Zilsel Edgar: The Social Origins of Modern Science
Kluver Academic Publishers, 2000. 267 sivua/pages. ISBN: 0-7923-6457-0, kovakantinen/Hardcover. K3/Good.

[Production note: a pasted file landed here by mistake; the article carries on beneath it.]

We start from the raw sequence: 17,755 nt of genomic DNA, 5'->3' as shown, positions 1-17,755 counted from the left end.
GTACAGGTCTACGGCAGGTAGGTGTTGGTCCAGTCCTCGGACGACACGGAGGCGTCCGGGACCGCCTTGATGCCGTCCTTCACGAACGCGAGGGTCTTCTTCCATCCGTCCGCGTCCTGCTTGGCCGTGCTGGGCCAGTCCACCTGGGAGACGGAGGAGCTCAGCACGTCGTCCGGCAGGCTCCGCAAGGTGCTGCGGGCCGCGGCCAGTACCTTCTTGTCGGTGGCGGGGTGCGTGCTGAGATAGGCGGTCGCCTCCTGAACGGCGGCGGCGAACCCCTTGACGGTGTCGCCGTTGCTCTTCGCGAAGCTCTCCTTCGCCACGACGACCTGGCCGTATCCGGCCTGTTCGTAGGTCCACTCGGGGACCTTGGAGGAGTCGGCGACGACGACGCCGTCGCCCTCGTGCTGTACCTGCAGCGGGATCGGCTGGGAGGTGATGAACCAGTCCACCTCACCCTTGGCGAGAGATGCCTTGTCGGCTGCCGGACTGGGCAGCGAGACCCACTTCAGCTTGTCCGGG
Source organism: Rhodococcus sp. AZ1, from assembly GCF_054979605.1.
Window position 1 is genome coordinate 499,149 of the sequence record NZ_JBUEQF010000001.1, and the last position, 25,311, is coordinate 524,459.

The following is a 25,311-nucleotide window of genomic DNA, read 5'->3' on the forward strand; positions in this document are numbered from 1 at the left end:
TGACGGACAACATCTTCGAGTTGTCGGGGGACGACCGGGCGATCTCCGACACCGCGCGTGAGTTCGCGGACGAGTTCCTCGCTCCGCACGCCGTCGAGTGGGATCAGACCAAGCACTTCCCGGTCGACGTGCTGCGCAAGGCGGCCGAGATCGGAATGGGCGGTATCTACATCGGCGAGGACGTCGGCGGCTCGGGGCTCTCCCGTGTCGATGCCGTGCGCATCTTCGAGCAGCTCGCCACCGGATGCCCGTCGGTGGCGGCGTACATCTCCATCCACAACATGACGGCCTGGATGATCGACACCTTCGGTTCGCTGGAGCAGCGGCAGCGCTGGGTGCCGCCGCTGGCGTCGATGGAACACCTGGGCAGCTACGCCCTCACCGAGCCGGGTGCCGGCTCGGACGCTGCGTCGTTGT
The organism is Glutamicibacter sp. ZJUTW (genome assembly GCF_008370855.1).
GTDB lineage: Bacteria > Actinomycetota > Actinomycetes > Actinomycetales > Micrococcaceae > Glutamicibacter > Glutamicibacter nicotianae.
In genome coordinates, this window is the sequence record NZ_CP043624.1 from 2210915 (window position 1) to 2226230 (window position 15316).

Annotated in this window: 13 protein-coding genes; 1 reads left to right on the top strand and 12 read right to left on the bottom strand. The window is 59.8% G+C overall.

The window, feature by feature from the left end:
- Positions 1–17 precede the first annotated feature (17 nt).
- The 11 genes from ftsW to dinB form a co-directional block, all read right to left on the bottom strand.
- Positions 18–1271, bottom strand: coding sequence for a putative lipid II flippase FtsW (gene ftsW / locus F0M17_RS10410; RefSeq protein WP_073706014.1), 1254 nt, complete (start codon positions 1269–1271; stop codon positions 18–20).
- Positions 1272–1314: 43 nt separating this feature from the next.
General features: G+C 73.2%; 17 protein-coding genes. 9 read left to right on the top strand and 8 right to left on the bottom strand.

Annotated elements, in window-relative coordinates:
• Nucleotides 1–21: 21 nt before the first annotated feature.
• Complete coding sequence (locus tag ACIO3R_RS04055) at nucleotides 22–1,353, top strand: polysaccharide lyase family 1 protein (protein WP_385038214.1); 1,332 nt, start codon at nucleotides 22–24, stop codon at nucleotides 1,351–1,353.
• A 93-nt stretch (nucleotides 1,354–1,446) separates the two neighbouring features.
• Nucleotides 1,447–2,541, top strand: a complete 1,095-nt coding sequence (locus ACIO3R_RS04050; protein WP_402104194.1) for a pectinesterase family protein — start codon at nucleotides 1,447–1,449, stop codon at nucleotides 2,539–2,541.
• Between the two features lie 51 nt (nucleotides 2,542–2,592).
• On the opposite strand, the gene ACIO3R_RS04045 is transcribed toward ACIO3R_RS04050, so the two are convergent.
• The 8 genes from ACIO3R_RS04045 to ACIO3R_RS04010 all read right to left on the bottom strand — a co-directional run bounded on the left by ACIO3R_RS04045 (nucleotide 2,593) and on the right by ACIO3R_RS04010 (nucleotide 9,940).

Edgar Zilsel (1891-1944) lived through the best of times and worst of times, through the renewal of scientific optimism and humane politics, and through the massive social collapse into idolatrous barbarism. With it all, and with his per sonal and family crises in Vienna and later in America, Zilsel was, I believe, a th heroic, indeed a model, scholar of the first half of the 20 century. He was widely admired as a teacher, at high schools, in workers education, in research tutoring and seminars. He was an original investigator on matters of the methodology of science, and of the history of the sciences. He was a social and political analyst, as a critical Marxist, of the turmoil of Vienna in the 20s. Above all, he achieved so much as a sociological historian who undertook re search on two central facts of the early modern world: recognition of the cre ative individual, and the ideal of genius; and the conditions and realities of the coming of science to European civilization.